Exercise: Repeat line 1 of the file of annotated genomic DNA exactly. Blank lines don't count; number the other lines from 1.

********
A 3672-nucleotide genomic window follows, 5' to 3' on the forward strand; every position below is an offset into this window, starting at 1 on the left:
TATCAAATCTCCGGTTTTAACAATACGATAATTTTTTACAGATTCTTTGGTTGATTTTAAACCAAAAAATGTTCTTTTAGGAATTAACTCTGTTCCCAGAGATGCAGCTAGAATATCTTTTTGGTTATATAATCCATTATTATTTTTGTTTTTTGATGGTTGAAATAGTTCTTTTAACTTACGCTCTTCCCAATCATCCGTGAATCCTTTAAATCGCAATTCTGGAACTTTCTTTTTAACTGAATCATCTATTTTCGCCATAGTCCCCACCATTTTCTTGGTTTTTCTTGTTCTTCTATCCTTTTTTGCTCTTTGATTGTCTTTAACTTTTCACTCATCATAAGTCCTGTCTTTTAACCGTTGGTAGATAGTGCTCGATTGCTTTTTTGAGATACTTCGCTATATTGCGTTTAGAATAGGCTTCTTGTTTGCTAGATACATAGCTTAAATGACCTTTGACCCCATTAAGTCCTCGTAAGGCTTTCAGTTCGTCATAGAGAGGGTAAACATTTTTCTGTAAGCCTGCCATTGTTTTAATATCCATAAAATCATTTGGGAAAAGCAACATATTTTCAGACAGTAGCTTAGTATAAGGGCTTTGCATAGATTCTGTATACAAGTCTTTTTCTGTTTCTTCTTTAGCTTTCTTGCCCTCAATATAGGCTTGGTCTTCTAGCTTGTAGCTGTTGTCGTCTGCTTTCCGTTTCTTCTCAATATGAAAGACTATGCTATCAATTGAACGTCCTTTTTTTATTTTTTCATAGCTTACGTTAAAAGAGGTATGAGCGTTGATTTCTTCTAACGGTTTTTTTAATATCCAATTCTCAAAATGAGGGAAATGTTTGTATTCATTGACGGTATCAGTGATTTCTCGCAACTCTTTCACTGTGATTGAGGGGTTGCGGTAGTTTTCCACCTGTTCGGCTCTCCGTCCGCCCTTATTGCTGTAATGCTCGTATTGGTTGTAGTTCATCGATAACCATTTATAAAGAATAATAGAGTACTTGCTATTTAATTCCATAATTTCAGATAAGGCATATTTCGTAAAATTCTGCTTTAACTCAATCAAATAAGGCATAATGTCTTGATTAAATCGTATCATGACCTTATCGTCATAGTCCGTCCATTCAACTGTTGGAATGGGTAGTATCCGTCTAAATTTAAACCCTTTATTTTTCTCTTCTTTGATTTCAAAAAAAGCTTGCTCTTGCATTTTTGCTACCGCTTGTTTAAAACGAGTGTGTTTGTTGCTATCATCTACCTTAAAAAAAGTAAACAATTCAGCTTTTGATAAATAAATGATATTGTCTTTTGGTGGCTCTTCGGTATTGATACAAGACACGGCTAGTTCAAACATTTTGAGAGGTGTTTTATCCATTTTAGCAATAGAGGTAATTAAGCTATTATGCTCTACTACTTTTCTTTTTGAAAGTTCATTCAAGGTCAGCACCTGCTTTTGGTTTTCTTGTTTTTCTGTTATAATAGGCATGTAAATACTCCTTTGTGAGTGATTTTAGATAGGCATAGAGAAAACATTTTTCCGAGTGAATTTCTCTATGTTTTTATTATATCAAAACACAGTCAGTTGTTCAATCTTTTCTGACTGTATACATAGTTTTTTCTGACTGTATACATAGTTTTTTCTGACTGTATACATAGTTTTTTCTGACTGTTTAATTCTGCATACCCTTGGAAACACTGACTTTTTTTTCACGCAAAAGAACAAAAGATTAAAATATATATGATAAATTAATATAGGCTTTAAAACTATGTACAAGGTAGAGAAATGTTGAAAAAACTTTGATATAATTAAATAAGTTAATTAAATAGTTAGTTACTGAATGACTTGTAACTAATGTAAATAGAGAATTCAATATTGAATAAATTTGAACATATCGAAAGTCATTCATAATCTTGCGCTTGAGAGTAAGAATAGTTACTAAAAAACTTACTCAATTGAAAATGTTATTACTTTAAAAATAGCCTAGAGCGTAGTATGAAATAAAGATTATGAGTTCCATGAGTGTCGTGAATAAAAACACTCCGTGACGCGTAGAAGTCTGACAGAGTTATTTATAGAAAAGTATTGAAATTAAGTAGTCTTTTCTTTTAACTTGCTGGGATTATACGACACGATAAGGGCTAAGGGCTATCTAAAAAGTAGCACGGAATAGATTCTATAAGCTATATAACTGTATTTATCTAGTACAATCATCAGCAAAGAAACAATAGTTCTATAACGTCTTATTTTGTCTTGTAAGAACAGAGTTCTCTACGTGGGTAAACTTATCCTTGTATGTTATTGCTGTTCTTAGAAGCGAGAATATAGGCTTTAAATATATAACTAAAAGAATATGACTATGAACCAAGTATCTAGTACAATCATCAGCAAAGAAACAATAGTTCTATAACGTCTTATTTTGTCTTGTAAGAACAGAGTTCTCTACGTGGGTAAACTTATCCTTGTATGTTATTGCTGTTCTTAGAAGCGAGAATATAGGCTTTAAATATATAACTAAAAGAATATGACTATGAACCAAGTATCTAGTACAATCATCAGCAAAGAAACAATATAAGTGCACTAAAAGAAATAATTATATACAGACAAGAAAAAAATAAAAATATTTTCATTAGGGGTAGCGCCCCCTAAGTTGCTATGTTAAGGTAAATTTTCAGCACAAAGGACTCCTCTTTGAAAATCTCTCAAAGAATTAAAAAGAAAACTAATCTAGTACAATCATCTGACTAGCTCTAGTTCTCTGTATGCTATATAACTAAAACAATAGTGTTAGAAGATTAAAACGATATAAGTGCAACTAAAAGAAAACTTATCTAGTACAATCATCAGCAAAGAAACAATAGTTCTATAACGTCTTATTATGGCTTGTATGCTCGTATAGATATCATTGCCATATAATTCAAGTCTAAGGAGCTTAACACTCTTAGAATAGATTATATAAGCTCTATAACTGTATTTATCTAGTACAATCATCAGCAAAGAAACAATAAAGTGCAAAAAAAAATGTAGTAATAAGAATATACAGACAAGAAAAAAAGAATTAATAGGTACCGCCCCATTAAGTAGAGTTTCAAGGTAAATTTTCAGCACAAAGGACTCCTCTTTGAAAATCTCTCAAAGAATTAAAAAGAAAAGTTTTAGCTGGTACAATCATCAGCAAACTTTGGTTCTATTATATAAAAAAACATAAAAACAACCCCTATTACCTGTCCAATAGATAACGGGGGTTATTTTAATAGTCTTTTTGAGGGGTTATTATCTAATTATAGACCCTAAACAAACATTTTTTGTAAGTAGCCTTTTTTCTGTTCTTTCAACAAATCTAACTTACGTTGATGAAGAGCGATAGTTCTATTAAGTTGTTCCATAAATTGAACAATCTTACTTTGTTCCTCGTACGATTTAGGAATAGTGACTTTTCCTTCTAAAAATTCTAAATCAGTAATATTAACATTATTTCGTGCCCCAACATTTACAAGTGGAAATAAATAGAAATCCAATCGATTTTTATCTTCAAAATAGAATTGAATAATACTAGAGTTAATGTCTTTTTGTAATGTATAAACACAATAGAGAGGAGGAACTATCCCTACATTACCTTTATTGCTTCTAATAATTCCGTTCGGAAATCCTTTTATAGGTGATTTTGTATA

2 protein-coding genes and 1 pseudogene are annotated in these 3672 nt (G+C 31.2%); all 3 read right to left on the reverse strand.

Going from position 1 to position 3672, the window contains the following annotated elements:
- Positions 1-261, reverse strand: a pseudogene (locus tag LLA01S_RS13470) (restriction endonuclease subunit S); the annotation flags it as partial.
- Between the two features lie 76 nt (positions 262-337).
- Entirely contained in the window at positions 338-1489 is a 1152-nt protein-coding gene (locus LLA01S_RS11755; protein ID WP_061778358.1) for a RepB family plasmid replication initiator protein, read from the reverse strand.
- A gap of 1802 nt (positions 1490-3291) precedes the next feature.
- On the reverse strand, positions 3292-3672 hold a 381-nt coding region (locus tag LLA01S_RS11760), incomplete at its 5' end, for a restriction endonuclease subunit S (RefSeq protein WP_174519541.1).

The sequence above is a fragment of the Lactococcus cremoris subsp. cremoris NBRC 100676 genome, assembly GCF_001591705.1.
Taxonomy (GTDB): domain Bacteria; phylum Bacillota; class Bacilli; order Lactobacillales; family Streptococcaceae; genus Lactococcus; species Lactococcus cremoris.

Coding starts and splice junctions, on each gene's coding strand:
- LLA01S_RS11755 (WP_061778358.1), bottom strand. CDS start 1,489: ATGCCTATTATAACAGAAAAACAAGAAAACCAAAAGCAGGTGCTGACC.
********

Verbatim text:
A 3672-nucleotide genomic window follows, 5' to 3' on the forward strand; every position below is an offset into this window, starting at 1 on the left: